SBE member Olivia Oxendine served on the Commission. She told the board that the recommendations in the “Bridges Report” are  still relevant. Oxendine noted that the NC Department of Public Instruction (NCDPI) touches upon some of them in the work it’s currently doing to close the achievement gap between minority students and their white peers.

“But if you take a look at the cover of that report, we have a way to go,” Oxendine said. “You see the vision. The vision is actually on the cover of the report. You see the trajectory and we haven’t quite gotten there, but can we? We certainly can.”

Olivia Oxendine

Oxendine was referring to the December 2001 report’s cover, which features an aspirational growth trajectory chart that shows minority students closing the achievement gap.

Tuesday’s discussion took place during the first day of the SBE’s two-day bi-annual planning and work session.

The commission was created in 2000 to advise the SBE, the state Superintendent, and local school districts on strategies to raise student achievement and to close the achievement gap that existed, and still exists, between minority students and their white counterparts.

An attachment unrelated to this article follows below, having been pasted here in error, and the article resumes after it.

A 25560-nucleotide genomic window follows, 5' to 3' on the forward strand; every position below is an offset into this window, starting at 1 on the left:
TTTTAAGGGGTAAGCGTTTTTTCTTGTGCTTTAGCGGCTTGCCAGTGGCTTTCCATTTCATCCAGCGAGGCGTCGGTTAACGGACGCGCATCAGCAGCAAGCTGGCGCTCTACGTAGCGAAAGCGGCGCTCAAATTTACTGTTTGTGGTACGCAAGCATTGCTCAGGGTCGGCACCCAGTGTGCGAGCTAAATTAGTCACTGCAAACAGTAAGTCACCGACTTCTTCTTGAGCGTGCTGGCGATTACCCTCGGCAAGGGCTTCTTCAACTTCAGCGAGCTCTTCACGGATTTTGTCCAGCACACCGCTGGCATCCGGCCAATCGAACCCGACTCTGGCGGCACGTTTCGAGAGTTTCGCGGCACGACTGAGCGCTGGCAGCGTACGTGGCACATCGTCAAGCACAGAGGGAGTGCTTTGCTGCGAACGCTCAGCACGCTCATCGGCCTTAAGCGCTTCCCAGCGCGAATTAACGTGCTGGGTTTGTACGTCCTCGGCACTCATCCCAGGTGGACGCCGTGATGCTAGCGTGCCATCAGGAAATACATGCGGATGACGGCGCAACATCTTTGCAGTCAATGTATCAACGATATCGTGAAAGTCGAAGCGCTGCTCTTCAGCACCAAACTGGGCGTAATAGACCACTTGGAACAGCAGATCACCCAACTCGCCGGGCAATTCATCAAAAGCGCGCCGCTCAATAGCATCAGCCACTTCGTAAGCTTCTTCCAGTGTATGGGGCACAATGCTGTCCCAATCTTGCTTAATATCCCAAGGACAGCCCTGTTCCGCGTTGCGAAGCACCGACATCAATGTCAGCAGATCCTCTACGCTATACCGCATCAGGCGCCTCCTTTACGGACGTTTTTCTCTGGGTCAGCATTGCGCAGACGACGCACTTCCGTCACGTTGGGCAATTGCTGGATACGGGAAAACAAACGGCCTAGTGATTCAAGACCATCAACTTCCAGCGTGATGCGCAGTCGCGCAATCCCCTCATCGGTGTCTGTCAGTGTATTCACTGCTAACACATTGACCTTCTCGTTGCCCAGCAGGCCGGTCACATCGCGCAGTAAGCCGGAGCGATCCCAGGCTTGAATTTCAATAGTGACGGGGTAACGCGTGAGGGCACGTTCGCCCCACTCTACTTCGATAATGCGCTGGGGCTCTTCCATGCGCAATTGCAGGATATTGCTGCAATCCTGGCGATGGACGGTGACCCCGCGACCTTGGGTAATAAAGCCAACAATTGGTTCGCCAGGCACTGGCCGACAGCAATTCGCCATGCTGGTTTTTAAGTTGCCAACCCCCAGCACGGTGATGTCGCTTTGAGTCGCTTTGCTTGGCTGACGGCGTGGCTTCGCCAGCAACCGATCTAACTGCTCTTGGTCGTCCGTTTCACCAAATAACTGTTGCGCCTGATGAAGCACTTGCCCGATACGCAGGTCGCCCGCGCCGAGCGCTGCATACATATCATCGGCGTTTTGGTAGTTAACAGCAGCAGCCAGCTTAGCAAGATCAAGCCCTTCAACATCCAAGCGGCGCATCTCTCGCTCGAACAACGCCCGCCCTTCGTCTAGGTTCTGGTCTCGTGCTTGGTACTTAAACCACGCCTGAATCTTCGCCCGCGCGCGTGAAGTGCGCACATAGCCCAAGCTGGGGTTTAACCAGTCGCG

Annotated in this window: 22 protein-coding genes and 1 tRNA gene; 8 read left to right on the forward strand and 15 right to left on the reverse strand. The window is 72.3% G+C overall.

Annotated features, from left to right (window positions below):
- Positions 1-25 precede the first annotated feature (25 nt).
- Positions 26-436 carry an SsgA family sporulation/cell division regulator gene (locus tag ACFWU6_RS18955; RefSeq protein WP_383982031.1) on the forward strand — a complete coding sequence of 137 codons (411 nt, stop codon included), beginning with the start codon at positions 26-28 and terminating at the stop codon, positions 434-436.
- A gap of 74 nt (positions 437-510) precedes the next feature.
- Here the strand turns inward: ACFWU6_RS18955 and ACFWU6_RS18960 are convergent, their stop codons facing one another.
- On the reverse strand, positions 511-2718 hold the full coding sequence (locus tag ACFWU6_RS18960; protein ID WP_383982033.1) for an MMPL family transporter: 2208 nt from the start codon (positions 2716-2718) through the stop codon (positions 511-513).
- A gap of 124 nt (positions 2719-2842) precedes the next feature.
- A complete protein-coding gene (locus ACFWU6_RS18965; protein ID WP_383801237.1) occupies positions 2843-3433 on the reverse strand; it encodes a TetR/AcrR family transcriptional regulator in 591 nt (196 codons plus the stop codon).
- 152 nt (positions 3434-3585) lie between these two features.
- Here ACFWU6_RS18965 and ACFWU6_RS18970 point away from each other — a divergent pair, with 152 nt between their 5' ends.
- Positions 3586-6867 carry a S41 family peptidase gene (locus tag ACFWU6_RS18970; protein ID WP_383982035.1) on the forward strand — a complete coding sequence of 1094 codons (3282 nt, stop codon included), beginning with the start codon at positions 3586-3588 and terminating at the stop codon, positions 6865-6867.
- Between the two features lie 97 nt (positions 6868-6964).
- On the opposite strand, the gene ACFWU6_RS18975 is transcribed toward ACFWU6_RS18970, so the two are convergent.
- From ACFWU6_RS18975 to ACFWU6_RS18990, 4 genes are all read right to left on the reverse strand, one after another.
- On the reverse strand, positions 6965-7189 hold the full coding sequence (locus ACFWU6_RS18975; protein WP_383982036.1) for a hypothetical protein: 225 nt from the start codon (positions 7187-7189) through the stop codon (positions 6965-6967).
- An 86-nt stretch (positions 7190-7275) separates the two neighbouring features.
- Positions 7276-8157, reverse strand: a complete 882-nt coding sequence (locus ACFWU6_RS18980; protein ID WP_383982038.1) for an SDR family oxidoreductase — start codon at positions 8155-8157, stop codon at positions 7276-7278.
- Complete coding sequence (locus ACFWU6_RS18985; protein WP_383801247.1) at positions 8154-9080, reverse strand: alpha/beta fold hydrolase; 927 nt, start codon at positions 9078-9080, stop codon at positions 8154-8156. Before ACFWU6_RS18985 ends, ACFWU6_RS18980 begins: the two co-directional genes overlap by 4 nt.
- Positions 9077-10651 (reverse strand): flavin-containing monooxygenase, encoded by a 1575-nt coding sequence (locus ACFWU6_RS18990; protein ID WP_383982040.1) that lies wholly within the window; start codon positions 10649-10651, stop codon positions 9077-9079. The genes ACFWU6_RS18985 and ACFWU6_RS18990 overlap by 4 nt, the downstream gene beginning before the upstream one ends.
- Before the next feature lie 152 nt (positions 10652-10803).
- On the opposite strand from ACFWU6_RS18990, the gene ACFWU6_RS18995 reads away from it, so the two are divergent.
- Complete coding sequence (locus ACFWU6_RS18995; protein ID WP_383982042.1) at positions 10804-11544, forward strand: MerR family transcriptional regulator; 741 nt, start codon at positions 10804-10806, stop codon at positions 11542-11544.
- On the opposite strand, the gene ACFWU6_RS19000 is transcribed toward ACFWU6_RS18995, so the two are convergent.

“A rising tide will lift all boats but their physical relationship to each other will not change without some additional intervention,” the commission said in the report. “We must create new traditions in this case and go beyond the routine . . . and in some cases, beyond our comforts if we are to succeed in this endeavor.”

The commission recommended that steps be taken to “reduce, then eliminate” the disproportionate number of minority students assigned to special education programs; provide more opportunities for minority students to take advanced courses; improve communication between parents and schools and ensure classrooms have well-trained teachers who are adequately supported.

“Most policymakers, parents, educators, and researchers now generally agree that nothing is more closely tied to student achievement and underachievement than the preparation, support, and quality of classroom teachers,” the Commission said. “It follows then, that nothing is more critical to our efforts to close the achievement gap than making certain that every student, especially those who have been traditionally underserved by public schools, has access to competent, caring, qualified teachers in schools organized for success.”

Click this link to seen the full report.

A similar recommendation was made in 2019 by WestEd, an independent consultant hired by Superior Court Judge David Lee to develop recommendations to improve North Carolina’s public schools. Lee is overseeing the state’s landmark Leandro school funding lawsuit.

Here’s what WestEd said about the importance of well-trained teachers: Read more